Lululemon Chairman Dumps $50 Million In Stock Days Before CEO Resigned

Image via Flickr/ lululemon athletica

Can you say insider trading? Lululemon Athletica founder and chairman Dennis “Chip” Wilson apparently sold $50 million in stock last week—just four days before CEO Christine Day announced her resignation and shares took plummeted a full 17 percent. By selling his shares early, Wilson walked away with about $8 million more than the stock would be worth just days later.

Although it paints a rather sinister picture, Wilson’s sale is perfectly legal. According to Reuters, the SEC allows company executives to trade their own stock based on private information in a preset plan known as 10b5-1. But 10b5-1 is controversial in its own right. The plan was designed to take the timing of sales out of insider’s hands. But the Wall Street Journal has found it gives board members a deal of latitude to shift around planned sales. In fact, of 20,237 executives who traded company stock the week before major announcements, the Journal found 1,418 recorded stock gains averaging 10 percent. Only 786 lost money in the sales. The 10b5-1 plans may be designed to take the timing of sales out of insiders’ hands, but according to the Wall Street Journal, board members have are allowed leeway in setting up or amending the plans.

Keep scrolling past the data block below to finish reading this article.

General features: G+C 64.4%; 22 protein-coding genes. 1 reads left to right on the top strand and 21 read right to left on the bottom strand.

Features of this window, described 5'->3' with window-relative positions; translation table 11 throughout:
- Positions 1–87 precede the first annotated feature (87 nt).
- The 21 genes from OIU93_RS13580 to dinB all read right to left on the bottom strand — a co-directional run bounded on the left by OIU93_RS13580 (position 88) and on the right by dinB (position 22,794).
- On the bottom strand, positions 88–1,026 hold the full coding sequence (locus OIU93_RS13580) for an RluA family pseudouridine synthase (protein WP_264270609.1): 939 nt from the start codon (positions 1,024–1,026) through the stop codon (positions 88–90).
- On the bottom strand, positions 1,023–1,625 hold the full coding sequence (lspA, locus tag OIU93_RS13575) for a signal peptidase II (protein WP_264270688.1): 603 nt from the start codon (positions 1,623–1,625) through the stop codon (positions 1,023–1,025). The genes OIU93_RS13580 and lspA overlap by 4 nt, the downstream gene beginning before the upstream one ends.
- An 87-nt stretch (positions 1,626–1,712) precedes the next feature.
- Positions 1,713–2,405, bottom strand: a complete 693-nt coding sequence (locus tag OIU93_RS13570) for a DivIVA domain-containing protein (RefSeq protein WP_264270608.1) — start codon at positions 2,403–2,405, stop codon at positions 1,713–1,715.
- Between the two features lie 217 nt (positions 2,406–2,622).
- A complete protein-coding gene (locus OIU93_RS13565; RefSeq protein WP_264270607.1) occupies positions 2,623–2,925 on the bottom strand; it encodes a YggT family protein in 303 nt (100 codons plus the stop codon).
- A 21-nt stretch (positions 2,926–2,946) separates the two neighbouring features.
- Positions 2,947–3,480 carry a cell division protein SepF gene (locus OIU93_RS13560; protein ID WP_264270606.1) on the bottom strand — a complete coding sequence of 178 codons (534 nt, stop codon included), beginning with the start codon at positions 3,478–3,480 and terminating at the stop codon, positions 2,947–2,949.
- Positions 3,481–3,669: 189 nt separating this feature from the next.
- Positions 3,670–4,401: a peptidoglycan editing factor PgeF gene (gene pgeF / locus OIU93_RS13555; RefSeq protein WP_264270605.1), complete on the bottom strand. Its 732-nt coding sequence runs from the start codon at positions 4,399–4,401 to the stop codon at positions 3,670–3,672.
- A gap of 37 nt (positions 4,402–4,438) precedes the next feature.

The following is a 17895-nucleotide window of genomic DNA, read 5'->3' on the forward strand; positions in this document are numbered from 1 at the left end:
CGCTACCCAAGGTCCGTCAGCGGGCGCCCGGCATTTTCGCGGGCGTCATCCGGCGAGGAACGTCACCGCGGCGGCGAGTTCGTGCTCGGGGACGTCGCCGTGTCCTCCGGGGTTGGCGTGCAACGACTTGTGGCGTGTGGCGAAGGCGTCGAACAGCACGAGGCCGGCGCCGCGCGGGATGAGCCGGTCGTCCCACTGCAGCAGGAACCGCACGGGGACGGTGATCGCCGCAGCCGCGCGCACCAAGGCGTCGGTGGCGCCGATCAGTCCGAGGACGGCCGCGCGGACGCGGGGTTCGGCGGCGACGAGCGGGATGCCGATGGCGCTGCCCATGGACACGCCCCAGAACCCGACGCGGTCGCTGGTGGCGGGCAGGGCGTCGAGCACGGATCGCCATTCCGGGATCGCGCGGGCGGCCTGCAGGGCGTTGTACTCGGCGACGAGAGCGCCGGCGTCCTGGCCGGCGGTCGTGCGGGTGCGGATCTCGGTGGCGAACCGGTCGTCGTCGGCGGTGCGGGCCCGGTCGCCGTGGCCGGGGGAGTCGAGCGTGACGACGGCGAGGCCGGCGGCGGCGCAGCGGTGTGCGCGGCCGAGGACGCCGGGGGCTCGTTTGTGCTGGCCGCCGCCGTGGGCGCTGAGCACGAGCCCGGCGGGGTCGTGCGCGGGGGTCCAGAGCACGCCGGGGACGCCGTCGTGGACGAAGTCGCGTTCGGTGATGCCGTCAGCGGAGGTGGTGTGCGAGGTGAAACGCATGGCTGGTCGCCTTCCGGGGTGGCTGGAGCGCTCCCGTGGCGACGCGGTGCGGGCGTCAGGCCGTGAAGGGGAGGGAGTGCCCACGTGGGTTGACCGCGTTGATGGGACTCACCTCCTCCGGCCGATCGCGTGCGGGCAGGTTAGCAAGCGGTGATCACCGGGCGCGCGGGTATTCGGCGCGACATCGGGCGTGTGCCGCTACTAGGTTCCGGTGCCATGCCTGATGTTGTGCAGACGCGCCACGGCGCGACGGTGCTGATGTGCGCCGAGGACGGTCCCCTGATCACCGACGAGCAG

The whole point of these plans is that if material events occur, as they inevitably will, the insider has an alibi against insider-trading accusations,” David Yermack, a finance professor at the New York University Stern School of Business, told the Wall Street Journal.

Although he used 10b5-1 plans in the past, Wilson began selling large stakes in Lulu last month based on a plan he established with Merrill Lynch in December. The plan allowed him to sell as many as 5.7 million shares during an 18-month period. In fact, he sold 2.3 million shares totaling $184.4 million so far this year. Still, the June 7 sale was the largest. One can’t help but wonder how far in advance he became aware of Day’s planned departure.

Mr. Wilson has had no influence on trades conducted by Merrill Lynch pursuant to either of these plans,” his assistant emailed the Journal. “Any suggestion of impropriety by Mr. Wilson is inaccurate and irresponsible.”